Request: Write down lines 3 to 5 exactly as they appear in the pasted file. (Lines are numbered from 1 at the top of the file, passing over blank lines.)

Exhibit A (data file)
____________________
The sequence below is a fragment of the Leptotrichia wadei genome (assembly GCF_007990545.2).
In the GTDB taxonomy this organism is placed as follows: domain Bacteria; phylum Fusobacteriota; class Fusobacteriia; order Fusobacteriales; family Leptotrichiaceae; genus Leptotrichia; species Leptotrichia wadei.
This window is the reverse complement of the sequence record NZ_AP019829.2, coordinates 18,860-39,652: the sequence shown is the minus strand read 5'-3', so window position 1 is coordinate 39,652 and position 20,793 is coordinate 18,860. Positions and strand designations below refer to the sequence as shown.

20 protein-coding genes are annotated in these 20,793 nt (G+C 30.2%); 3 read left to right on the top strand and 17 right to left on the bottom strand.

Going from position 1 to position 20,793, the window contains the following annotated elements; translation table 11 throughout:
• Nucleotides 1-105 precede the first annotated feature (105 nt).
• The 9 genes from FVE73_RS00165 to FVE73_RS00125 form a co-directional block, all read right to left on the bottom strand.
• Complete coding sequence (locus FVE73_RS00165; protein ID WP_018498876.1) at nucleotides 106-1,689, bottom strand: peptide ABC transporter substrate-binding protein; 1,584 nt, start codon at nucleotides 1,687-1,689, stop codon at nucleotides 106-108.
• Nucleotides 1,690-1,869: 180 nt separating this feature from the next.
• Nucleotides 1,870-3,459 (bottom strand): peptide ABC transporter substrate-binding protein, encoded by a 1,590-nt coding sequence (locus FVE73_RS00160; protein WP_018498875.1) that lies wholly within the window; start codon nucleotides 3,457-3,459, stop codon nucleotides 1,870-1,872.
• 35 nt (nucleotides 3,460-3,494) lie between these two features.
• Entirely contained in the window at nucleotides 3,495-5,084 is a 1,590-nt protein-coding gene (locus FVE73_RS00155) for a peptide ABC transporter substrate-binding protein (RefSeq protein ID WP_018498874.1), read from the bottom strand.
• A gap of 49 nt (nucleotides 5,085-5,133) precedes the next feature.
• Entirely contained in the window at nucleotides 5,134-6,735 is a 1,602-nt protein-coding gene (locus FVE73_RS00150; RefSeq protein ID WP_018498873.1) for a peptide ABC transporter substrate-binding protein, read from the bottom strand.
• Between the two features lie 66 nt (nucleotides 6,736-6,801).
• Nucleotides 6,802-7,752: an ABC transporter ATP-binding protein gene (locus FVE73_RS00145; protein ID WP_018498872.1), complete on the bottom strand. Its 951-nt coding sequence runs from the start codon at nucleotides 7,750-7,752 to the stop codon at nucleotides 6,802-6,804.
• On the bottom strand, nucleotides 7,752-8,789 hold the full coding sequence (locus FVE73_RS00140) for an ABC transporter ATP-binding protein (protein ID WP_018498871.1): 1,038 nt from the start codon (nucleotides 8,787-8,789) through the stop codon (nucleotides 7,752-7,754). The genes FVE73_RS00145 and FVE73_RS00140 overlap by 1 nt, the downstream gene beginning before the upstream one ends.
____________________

This window is the reverse complement of the sequence record NZ_AP019829.2, coordinates 18,860-39,652: the sequence shown is the minus strand read 5'-3', so window position 1 is coordinate 39,652 and position 20,793 is coordinate 18,860. Positions and strand designations below refer to the sequence as shown.

20 protein-coding genes are annotated in these 20,793 nt (G+C 30.2%); 3 read left to right on the top strand and 17 right to left on the bottom strand.

Going from position 1 to position 20,793, the window contains the following annotated elements; translation table 11 throughout: